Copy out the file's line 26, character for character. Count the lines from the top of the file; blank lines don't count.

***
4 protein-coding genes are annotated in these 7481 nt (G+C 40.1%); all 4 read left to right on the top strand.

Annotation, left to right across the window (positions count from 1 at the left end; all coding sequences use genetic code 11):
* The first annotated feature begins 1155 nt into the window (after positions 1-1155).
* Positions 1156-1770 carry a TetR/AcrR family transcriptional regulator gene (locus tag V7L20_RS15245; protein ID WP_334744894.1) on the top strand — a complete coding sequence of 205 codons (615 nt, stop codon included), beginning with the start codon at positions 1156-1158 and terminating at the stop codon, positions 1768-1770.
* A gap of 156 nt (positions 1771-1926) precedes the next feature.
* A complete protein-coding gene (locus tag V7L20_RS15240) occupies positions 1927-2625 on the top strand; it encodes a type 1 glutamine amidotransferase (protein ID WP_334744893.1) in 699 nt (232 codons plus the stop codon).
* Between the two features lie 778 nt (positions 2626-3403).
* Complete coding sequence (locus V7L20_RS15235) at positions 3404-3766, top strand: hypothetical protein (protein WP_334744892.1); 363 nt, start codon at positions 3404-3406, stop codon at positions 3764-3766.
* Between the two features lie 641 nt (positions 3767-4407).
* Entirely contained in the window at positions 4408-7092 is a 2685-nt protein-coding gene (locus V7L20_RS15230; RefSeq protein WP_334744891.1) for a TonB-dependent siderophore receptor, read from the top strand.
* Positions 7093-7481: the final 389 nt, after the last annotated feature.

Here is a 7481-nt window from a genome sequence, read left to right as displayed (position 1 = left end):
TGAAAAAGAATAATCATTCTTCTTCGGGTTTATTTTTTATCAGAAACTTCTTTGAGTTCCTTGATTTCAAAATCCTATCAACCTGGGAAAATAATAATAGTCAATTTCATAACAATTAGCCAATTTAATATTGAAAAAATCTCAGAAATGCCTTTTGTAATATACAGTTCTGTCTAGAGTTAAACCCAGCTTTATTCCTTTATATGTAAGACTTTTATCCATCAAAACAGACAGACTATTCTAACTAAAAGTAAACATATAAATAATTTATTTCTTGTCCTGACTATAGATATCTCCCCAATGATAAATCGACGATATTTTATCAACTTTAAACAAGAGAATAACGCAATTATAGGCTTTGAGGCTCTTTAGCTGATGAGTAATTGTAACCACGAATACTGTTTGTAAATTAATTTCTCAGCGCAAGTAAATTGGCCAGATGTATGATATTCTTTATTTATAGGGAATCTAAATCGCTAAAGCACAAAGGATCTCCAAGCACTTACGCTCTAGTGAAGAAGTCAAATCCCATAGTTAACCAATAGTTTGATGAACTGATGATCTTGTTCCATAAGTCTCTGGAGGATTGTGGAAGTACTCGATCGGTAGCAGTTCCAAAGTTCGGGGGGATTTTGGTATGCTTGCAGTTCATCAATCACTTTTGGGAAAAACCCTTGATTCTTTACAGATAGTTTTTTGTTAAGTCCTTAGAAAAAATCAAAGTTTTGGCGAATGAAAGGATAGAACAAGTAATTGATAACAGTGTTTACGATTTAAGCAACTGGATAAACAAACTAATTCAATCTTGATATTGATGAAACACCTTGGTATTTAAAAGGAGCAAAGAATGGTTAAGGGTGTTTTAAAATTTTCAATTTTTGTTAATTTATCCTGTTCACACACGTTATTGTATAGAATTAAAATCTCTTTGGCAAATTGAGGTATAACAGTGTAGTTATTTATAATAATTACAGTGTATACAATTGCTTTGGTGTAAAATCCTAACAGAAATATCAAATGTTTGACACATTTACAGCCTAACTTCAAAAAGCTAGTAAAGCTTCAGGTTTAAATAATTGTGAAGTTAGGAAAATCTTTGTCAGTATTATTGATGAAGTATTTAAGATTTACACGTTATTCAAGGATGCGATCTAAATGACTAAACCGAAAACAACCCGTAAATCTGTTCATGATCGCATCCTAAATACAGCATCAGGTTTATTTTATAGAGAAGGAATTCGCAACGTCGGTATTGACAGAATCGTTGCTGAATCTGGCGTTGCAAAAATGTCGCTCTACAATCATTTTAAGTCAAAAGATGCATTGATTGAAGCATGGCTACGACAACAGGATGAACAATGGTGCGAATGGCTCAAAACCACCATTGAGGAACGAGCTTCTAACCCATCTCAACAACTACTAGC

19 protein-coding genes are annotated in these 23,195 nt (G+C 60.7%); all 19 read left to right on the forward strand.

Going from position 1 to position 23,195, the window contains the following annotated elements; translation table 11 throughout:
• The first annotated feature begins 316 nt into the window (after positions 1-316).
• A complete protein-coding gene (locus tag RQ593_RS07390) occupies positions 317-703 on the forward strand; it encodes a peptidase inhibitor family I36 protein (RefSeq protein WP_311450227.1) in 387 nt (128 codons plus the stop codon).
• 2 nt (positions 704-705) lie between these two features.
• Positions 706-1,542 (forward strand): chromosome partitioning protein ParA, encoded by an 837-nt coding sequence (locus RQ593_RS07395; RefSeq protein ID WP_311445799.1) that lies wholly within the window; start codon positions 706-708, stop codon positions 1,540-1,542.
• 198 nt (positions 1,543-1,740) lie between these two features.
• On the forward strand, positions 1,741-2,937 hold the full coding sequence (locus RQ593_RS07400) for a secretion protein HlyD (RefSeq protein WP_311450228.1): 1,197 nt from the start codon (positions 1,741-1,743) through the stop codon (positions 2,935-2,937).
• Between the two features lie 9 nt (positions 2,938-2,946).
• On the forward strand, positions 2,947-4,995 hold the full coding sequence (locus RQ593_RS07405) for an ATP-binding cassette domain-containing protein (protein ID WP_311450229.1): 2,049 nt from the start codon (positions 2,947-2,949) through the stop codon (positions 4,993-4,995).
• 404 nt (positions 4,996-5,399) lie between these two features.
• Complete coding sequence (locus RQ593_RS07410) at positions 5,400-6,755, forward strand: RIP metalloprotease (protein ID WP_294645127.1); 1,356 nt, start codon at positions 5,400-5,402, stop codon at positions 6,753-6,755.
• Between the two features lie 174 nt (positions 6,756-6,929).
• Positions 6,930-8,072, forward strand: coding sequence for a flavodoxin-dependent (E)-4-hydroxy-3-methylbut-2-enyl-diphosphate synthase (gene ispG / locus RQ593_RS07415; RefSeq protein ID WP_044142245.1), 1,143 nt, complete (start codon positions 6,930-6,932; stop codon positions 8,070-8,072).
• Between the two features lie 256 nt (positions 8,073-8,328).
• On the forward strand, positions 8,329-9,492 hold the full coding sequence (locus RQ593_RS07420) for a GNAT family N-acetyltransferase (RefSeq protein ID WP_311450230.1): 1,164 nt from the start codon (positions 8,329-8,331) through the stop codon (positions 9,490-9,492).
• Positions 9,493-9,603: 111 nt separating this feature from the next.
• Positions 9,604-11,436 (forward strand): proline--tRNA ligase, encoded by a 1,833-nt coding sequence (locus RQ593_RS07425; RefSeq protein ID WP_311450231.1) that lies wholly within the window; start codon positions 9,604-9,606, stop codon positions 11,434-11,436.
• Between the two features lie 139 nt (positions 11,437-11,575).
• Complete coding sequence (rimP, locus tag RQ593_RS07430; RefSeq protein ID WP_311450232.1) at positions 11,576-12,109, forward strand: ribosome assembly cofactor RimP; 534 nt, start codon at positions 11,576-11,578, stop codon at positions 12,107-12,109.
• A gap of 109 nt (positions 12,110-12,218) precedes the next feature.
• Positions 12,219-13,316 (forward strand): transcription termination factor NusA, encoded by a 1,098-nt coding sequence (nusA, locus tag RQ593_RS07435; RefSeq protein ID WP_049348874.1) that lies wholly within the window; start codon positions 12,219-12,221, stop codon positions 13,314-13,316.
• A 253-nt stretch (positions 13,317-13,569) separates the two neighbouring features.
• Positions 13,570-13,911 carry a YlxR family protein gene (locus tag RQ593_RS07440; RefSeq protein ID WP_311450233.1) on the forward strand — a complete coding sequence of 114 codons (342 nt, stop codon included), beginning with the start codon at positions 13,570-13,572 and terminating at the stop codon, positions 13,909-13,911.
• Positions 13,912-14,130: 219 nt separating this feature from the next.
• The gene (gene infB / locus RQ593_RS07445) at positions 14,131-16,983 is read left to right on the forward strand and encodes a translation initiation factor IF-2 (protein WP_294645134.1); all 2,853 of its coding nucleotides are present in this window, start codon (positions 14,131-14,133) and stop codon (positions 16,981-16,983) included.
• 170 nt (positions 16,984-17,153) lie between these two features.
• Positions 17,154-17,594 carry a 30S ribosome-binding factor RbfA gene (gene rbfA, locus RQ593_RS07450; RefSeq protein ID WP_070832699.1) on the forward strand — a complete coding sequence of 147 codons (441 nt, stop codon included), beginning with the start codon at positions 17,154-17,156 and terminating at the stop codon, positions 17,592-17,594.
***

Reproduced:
• Between the two features lie 174 nt (positions 6,756-6,929).